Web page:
For , (1) can be written as Equation (2) has been investigated by many authors; we state the results as follows.

For , either , or , ; Yagi [7] proved the global existence of solutions. For , , and , Kuiper and Dung [8] established the uniform bounds of global solutions for any when and are uniformly bounded. Choi et al. [9] applied more detailed interpolated estimates and energy methods to prove the global existence of solutions for , , and .

Le and his collaborators [10] have shown the existence of a global attractor for (2) in case . Le and Nguyen [11] constructed a special test function to prove the global existence of solutions for any dimension under some certain restrictions on coefficients. Tuôc [12] improved the results of Le and Nguyen by a nontrivial application of maximum principle. Recently, Tuoc [13] has established the -estimate of ; then by an iteration method, they show for any and , which implies the global existence of solutions.

In this paper, we consider the uniform bounds of the global existence of solutions in time of system (2) for , , and . In Section 2, we show some preliminary knowledge used in this paper. In Section 3, we follow the arguments of Le et al. and improve their results. We will prove the uniform bounds of the global existence of solutions in time of system (2) for .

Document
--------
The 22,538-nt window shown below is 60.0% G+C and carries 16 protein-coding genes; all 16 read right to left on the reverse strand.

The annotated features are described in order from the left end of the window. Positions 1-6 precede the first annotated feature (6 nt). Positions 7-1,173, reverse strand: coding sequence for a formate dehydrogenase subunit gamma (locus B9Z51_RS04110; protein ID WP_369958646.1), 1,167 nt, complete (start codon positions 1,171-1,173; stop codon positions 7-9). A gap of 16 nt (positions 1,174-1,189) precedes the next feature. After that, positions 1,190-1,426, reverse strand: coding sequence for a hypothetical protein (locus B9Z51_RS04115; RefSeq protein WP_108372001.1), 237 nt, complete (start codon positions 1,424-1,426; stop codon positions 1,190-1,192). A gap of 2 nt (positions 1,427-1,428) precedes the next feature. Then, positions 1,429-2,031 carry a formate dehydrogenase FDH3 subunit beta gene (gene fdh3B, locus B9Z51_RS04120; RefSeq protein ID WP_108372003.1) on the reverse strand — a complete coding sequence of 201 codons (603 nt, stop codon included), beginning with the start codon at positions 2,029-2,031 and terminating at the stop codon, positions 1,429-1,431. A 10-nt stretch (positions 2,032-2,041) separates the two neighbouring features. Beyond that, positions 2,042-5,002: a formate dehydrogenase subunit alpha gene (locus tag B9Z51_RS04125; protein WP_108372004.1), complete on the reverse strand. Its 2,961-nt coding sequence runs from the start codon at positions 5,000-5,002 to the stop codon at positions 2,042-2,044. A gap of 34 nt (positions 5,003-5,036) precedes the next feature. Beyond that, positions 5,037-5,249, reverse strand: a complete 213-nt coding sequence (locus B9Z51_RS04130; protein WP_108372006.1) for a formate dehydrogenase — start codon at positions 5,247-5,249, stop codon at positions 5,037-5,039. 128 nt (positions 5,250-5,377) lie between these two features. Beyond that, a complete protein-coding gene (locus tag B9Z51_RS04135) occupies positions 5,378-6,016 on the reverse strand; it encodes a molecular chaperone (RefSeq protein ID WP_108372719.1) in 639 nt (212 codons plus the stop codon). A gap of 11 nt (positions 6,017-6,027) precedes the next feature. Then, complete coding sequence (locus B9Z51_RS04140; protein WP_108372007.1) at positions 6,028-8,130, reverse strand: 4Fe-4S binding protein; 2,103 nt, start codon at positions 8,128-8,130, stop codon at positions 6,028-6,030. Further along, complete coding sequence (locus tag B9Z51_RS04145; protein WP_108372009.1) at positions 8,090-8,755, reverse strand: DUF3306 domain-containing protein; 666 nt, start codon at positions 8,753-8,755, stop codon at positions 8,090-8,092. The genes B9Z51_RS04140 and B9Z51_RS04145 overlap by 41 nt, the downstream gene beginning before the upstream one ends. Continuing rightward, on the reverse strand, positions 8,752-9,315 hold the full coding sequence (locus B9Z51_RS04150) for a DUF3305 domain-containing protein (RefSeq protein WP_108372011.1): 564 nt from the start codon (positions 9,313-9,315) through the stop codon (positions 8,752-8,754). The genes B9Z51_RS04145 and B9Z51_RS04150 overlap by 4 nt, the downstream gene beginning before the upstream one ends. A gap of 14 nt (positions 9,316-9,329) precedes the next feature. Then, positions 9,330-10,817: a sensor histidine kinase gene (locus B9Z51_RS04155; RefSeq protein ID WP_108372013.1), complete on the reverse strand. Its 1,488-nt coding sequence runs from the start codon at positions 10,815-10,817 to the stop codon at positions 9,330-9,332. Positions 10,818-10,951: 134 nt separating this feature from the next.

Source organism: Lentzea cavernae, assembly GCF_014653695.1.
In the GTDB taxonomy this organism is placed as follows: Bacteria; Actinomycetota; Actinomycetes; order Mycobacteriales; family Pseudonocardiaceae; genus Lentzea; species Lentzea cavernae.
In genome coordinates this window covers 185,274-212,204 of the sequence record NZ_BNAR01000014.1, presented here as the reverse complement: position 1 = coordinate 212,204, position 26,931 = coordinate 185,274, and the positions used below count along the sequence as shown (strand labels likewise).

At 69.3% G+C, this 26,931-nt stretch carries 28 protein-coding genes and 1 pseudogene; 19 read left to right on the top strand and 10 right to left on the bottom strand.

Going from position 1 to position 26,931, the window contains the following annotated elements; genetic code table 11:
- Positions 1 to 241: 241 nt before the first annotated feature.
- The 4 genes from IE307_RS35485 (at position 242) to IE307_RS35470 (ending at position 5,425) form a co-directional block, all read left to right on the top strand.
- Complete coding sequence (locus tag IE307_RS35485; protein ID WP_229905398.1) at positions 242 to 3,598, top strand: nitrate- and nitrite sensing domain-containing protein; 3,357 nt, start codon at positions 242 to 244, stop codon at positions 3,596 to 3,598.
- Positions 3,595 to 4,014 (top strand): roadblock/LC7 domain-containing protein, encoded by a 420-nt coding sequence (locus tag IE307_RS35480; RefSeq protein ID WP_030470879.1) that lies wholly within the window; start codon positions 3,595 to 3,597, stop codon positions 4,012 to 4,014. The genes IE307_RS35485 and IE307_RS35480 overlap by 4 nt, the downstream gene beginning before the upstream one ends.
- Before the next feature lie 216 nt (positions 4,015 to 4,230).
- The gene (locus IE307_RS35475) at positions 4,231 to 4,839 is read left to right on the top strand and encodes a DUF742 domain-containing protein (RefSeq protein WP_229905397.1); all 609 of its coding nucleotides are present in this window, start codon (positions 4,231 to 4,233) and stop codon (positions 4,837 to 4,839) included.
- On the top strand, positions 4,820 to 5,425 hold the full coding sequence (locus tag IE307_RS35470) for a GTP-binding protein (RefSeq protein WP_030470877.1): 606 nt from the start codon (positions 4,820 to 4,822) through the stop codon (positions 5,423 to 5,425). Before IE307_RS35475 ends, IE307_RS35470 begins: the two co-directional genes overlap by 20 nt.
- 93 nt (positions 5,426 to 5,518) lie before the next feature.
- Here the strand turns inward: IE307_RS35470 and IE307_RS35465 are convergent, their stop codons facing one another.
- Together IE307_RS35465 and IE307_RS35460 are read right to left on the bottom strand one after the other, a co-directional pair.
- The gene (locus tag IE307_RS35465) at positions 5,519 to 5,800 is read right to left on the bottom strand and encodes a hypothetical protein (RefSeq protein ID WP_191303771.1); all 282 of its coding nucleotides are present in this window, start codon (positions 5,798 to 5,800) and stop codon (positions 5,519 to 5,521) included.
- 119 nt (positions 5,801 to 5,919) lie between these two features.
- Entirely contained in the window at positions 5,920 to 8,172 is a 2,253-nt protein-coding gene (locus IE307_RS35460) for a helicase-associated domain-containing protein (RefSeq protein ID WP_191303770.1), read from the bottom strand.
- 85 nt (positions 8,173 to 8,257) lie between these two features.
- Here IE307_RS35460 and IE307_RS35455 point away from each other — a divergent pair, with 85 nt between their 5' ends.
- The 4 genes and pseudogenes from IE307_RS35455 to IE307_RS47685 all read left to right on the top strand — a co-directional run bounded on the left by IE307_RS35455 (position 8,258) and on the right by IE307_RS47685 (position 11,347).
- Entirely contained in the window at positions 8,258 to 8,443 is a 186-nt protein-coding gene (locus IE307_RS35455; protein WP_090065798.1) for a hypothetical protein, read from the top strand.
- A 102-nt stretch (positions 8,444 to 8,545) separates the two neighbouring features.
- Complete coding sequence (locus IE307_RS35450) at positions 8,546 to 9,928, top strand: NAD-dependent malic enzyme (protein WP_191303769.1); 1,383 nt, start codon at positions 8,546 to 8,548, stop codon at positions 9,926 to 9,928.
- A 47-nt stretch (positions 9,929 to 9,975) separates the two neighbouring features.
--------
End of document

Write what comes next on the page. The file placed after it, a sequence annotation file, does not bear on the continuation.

The main result in this paper is as follows.

Theorem 1. Assume holds; for any , system (2) has a global attractor with finite Hausdorff dimension in the space defined by

2. Preliminary Results

System (2) can be written in the divergence form as

Definition 2 (see [10, Definition 2.1]). Assume that there exists a solution of system (4) defined on a subinterval of . Let be the set of function on such that there exists a positive constant , which may generally depend on the parameters of the system and the norm of the initial value , such that Furthermore, if , one says that is in if and there exists a positive constant that depends only on the parameters of the system but does not depend on the initial value of such that If and , one says is ultimately uniformly bounded.

Lemma 3 (the uniform Gronwall inequality). Assume that , , and hold and that they are integrable in satisfying where , , and are positive constants. If , then one has

Lemma 4 (see [10, Lemmas 3.2-3.3]). For any dimension , one has the following estimates for the solutions of system (4):

Lemma 5 (see [10, Theorem 2.4]). For the system (4), if holds, with , satisfying where , then there exists such that

3. Proof of Theorem 1

Lemma 6. For any dimension , any solution of (4) has the following estimate: